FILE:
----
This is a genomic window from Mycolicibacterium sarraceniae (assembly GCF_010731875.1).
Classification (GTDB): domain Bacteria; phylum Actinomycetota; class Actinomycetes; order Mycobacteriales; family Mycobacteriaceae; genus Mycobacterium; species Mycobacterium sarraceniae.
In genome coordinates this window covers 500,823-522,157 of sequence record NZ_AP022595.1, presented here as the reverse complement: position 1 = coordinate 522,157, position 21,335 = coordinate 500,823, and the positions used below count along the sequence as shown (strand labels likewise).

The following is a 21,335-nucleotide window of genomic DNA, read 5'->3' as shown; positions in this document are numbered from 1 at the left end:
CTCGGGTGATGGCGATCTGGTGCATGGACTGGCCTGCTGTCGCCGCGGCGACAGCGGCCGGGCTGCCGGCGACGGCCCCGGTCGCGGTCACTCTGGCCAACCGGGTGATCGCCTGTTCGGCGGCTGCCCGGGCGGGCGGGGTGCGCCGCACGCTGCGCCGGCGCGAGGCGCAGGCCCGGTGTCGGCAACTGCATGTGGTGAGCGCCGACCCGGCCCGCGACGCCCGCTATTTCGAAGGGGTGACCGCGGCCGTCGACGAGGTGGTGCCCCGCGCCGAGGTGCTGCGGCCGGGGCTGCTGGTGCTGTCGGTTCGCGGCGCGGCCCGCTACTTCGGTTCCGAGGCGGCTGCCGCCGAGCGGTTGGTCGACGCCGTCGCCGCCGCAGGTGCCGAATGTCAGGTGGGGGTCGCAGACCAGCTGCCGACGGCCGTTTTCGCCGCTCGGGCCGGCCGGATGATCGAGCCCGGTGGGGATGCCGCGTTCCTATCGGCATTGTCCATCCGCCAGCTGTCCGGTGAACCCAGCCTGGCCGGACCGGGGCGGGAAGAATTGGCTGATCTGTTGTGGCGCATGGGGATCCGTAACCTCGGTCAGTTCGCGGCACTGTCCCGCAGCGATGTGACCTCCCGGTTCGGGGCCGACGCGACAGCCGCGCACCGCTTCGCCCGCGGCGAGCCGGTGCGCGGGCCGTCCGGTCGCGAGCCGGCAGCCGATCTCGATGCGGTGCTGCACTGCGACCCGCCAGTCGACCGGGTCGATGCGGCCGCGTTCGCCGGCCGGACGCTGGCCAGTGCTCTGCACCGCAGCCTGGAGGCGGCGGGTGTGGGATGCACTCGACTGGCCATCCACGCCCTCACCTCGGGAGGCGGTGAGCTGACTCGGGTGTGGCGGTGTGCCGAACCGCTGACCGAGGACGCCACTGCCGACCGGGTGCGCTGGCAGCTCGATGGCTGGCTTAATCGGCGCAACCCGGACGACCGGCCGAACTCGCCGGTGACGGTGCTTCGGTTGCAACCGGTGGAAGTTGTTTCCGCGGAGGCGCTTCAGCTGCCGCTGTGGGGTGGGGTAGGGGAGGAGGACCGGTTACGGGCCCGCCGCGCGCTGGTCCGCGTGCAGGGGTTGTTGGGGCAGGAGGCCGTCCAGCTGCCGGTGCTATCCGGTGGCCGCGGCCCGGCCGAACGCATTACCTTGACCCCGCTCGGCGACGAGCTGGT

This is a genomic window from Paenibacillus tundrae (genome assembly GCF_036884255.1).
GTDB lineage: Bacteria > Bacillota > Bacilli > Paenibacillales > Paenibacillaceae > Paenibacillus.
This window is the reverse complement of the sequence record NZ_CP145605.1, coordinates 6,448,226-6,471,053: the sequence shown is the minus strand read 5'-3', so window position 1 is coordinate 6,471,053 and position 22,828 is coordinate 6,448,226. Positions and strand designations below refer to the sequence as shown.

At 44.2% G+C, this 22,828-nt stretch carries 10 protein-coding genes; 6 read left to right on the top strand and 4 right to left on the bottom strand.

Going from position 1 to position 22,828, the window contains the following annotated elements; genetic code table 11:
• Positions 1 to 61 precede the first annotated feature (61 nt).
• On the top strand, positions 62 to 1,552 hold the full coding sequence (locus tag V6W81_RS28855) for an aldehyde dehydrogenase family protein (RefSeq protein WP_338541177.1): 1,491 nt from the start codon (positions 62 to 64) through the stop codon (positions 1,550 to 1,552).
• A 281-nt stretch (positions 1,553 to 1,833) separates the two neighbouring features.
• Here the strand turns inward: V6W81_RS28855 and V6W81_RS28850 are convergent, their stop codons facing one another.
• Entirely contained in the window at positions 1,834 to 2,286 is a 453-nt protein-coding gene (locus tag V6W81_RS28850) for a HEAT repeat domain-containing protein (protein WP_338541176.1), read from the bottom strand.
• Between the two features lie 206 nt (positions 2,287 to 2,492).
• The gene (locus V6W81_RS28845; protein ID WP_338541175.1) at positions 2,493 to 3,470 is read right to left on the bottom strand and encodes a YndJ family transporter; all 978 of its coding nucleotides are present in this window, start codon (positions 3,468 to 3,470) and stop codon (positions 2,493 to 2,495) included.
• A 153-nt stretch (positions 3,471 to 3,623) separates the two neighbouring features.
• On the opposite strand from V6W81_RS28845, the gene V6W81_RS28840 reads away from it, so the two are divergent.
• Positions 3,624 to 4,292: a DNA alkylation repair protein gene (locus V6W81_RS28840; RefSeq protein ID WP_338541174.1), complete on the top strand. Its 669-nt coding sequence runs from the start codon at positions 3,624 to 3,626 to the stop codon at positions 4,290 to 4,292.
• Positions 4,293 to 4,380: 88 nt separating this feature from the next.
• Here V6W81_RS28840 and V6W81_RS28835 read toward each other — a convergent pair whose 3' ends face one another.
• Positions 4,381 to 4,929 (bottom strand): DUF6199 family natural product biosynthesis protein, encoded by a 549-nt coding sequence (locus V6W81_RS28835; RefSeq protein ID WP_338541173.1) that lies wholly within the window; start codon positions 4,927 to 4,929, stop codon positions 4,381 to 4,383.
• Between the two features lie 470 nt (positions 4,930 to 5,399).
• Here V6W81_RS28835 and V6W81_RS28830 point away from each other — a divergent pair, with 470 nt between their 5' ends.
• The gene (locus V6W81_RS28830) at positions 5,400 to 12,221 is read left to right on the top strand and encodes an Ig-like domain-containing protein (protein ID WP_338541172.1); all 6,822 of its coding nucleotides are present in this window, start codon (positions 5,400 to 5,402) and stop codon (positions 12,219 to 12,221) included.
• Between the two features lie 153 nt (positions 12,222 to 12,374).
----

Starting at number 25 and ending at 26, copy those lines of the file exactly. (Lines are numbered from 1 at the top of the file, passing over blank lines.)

• Here V6W81_RS28835 and V6W81_RS28830 point away from each other — a divergent pair, with 470 nt between their 5' ends.
• The gene (locus V6W81_RS28830) at positions 5,400 to 12,221 is read left to right on the top strand and encodes an Ig-like domain-containing protein (protein ID WP_338541172.1); all 6,822 of its coding nucleotides are present in this window, start codon (positions 5,400 to 5,402) and stop codon (positions 12,219 to 12,221) included.